Community Research and Development Information Service - CORDIS

Final Report Summary - REMSIL (Rare Earth Metal Separation with Ionic Liquids)

Rare earth metals (REMs) shape the way we live and belong to the critical metals which are technologically important and are used in everyday green energy products such as hybrid cars, wind turbines, next generation solar cells, rechargeable batteries as well as energy saving LED lighting and flat screen displays. Rapidly increasing demand has strained supply of REMs, and there is growing concern that the world may soon face a serious shortage of the rare earths.
This project resulted in the development of novel, highly selective extractants for REM separation with ionic liquids, which have two orders of magnitude higher selectivity.
A new class of Multifunctional Amide Ionic Liquids (MAIL) that present a breakthrough in terms of their excellent extractability and very high separation factors for rare earth metal intra-group separation has been synthesised and tested. Better separation factors were achieved over current state of art and are fully satisfying the checklist of an ideal separation process. This extraction system has offered the possibility for a new, cost-efficient and environmentally benign process for the rare-earth metal intragroup separation, which has the potential to change the way these metals are processed.
Current REM mining and recycling technology is costly and has severe environmental issues due to the use of toxic chemicals and a high number of separation stages due. The currently used REM separation methods using liquid-liquid separations (hydrometallurgy) rely on the use of diluents, which are usually kerosene and n-heptane. These solvents are used to dissolve and dilute the organic extractants to reduce the viscosity of the extracted complexes, but most organic solvents are highly volatile and flammable. Therefore, strict standards due to the fire and explosion hazards are needed in the industrial processes. Due to the ionic nature of the MAIL system, our new MAIL extractants are non-volatile and non-flammable. As diluents, we can use cheap, available ionic liquids such as phosphonium ILs. Since our system works already at moderate pH conditions the use and consumption of strong acids is significantly reduced. We have demonstrated high recyclability of the extractants and low leaching / emulsification issues compared to other extractants.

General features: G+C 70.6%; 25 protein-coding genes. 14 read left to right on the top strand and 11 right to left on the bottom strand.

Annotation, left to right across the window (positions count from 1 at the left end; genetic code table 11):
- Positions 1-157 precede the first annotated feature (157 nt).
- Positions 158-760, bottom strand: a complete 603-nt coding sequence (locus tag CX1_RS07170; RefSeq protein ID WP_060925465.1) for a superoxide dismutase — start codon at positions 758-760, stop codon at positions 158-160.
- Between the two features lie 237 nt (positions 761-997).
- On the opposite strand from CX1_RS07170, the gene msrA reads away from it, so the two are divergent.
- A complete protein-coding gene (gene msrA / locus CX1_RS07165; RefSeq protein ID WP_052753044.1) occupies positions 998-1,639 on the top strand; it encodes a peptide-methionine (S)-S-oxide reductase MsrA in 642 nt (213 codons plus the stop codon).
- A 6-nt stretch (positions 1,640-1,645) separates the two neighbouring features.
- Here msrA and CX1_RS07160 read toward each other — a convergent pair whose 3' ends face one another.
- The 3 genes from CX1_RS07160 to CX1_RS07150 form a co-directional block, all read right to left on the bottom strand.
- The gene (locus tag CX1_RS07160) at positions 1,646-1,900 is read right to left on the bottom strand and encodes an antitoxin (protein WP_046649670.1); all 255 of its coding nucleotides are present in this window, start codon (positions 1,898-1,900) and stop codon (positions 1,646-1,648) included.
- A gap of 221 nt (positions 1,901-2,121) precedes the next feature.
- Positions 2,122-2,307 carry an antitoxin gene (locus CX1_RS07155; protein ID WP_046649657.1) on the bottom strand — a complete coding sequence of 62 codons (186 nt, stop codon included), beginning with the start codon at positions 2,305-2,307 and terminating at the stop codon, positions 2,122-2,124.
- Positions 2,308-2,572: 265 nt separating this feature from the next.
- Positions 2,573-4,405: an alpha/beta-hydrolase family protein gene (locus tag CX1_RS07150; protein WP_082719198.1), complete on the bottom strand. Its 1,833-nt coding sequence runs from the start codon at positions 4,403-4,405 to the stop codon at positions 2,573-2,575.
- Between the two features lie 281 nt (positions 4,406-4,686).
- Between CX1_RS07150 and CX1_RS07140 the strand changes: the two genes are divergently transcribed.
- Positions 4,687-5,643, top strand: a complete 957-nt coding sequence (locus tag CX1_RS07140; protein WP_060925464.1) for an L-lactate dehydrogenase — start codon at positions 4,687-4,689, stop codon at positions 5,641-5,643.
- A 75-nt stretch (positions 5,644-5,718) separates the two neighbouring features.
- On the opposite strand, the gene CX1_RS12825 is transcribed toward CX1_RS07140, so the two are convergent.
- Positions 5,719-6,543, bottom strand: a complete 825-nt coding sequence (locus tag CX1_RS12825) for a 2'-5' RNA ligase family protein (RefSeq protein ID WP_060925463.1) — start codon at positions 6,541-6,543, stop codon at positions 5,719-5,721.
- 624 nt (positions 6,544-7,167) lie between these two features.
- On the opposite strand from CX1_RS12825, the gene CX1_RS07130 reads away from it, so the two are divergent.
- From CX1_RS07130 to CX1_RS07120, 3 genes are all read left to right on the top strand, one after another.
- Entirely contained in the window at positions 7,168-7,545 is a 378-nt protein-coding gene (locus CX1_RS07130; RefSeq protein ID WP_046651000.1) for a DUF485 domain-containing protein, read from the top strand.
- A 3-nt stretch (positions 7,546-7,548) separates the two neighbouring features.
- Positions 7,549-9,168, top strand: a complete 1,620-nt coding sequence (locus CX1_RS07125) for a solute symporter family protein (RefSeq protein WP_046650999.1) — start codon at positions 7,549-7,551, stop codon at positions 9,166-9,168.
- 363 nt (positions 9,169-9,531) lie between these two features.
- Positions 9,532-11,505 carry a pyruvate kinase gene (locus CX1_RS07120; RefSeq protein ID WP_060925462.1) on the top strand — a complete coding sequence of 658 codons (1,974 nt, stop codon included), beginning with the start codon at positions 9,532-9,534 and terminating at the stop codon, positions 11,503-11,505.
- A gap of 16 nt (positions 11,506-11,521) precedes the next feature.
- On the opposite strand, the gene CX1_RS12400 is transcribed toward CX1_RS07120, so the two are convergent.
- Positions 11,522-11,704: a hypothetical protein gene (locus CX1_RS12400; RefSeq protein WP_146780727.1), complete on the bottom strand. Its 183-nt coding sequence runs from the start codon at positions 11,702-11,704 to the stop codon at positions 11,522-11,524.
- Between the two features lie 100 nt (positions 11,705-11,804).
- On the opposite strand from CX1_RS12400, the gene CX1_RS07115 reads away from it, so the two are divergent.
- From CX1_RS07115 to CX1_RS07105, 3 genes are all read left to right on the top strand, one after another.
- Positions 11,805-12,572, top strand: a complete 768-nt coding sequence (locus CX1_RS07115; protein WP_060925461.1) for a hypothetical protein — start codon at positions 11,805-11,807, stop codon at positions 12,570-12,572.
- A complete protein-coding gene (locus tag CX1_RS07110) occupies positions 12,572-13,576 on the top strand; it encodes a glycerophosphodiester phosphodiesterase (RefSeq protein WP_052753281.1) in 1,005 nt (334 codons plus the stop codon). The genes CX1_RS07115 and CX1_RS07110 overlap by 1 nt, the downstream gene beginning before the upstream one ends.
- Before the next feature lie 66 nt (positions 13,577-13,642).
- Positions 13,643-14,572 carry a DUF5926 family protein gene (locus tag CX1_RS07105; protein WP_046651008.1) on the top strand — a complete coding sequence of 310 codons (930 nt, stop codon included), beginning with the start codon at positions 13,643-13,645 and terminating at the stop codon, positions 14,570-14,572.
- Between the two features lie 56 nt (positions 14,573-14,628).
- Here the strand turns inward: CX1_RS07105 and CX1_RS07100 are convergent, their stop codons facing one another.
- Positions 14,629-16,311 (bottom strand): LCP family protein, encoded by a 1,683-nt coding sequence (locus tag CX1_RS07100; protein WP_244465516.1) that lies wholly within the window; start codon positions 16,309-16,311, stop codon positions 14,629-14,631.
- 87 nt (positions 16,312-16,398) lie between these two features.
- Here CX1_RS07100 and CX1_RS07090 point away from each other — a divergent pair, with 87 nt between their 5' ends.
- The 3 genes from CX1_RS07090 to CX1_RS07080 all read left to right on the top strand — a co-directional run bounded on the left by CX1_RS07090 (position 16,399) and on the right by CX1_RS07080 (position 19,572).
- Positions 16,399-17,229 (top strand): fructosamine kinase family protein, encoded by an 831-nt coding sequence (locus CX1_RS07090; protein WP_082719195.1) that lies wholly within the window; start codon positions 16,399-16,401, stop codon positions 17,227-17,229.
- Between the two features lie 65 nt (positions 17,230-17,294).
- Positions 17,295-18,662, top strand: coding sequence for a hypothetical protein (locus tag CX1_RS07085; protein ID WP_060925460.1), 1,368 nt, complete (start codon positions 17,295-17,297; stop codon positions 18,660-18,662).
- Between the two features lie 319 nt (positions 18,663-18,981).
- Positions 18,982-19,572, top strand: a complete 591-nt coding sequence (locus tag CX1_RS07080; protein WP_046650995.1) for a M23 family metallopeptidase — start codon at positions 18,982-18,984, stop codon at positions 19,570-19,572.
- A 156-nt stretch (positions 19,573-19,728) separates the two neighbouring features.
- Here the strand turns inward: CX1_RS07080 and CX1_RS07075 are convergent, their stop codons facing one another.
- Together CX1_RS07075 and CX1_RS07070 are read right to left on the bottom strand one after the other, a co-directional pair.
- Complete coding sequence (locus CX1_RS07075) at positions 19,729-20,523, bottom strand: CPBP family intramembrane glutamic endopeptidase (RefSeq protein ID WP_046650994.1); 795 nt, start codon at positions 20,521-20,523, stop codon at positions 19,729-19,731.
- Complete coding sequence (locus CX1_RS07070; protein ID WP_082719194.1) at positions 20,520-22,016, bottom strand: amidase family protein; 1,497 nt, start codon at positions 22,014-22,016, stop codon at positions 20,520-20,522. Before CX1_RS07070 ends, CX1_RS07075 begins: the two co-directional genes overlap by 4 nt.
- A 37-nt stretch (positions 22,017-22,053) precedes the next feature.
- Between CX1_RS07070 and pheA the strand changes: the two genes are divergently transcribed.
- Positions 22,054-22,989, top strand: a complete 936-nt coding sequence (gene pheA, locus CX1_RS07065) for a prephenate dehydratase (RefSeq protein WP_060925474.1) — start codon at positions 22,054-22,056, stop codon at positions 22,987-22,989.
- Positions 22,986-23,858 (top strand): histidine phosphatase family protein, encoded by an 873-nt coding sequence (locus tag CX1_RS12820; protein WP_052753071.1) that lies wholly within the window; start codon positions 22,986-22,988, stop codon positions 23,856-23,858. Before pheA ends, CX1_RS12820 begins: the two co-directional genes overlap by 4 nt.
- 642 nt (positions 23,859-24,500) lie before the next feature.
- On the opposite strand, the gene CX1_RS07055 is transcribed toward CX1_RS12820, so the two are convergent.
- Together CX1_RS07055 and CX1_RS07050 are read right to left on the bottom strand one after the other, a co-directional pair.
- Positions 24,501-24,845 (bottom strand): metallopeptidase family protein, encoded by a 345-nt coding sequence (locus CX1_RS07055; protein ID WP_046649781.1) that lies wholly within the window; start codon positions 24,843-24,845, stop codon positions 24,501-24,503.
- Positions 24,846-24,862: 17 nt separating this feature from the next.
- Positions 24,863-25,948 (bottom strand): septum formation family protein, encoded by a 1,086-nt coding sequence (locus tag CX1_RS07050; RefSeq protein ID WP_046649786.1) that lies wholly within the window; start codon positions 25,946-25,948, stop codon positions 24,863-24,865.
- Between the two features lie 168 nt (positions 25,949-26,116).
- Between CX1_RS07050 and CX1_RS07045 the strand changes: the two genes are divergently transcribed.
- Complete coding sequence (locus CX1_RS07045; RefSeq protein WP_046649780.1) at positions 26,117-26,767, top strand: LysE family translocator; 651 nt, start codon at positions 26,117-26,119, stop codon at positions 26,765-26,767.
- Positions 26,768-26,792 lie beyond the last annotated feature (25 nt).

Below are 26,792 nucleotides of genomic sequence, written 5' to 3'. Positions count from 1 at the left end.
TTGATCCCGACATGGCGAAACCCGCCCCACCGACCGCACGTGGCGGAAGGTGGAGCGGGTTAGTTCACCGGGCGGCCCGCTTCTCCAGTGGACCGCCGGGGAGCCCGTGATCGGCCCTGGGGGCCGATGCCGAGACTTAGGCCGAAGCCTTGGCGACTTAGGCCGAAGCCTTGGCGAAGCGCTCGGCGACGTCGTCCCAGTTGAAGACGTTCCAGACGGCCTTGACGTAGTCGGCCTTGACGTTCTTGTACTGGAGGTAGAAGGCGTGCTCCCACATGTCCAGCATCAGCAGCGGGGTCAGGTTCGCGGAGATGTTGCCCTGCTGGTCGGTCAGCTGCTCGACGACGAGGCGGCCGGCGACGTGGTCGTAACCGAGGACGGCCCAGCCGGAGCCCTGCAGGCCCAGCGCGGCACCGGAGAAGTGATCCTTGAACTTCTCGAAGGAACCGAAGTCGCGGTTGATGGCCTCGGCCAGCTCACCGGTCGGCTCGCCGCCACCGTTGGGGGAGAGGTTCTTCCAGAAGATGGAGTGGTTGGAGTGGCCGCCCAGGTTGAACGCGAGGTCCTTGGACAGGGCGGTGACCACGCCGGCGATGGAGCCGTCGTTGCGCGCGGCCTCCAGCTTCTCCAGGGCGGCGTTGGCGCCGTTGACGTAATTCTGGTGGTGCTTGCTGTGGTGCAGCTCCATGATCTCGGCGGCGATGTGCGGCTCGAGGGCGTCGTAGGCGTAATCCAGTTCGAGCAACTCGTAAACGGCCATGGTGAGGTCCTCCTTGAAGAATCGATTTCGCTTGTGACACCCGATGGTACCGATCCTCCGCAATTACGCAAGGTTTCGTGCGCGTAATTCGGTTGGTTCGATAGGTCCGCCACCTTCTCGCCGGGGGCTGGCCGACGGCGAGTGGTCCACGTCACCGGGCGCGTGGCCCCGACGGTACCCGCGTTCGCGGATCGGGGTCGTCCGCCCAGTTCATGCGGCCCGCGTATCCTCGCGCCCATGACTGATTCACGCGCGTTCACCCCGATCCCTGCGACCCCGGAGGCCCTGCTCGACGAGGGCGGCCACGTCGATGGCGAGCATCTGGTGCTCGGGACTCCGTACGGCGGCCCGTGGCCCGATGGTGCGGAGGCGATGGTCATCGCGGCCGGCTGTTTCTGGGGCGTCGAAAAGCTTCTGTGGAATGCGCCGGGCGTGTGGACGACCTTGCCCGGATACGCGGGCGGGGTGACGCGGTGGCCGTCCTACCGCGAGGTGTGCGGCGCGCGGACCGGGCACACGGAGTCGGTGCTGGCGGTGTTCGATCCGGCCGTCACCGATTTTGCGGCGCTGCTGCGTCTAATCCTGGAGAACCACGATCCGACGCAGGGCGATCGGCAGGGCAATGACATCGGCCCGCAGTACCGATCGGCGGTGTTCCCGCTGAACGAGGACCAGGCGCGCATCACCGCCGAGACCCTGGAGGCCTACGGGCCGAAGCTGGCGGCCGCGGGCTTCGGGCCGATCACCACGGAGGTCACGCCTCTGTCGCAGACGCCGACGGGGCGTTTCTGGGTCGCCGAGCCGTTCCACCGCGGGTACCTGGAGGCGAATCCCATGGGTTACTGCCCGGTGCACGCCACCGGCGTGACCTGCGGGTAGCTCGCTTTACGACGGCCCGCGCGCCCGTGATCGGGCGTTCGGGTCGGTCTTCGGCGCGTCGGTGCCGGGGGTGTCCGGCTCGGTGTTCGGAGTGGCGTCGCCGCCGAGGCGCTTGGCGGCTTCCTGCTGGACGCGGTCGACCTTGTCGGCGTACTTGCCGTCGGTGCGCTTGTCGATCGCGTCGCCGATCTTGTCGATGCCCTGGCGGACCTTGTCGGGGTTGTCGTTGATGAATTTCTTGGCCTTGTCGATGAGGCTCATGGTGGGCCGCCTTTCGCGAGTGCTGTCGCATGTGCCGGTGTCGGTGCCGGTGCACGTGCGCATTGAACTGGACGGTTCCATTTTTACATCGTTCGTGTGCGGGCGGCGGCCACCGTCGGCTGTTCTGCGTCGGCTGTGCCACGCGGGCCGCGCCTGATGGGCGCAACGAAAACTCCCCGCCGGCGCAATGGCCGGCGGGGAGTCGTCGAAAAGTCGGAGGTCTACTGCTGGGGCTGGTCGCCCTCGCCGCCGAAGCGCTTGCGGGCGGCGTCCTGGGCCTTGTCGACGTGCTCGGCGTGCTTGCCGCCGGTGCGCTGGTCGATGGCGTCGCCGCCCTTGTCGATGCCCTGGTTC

The extractants developed within the project have the potential to drastically reduce the processing costs by reducing the number of separation stages by more than one order of magnitude (from >150 stages to 10-15 stages) and use non-toxic extractants to lower the environmental impact of the REM separation, which is a step-change impact of this invention. It has the potential to completely change the mining and recycling processes that are currently in use and there is a high demand for better performing, more environmentally benign, efficient alternative extractants.
Within this project, we have achieved separation factors of (depending on pH and rare earth element) 103-104 selectivity of separation in liquid-liquid batch separation experiments, which is a breakthrough in the selectivity of rare earth metal extractants. A patent has been filed on this new class of selective ionic liquid extractants. The development in this project has led to an industrial project with a scale-up to pilot scale of the separation process, in which we intend to design a process for these new extractants and set up a continuous-flow system for the separation of REMs to demonstrate the full commercial potential of the process.

Related information

Reported by

THE QUEEN'S UNIVERSITY OF BELFAST
United Kingdom

Subjects

Life Sciences
Follow us on: RSS Facebook Twitter YouTube Managed by the EU Publications Office Top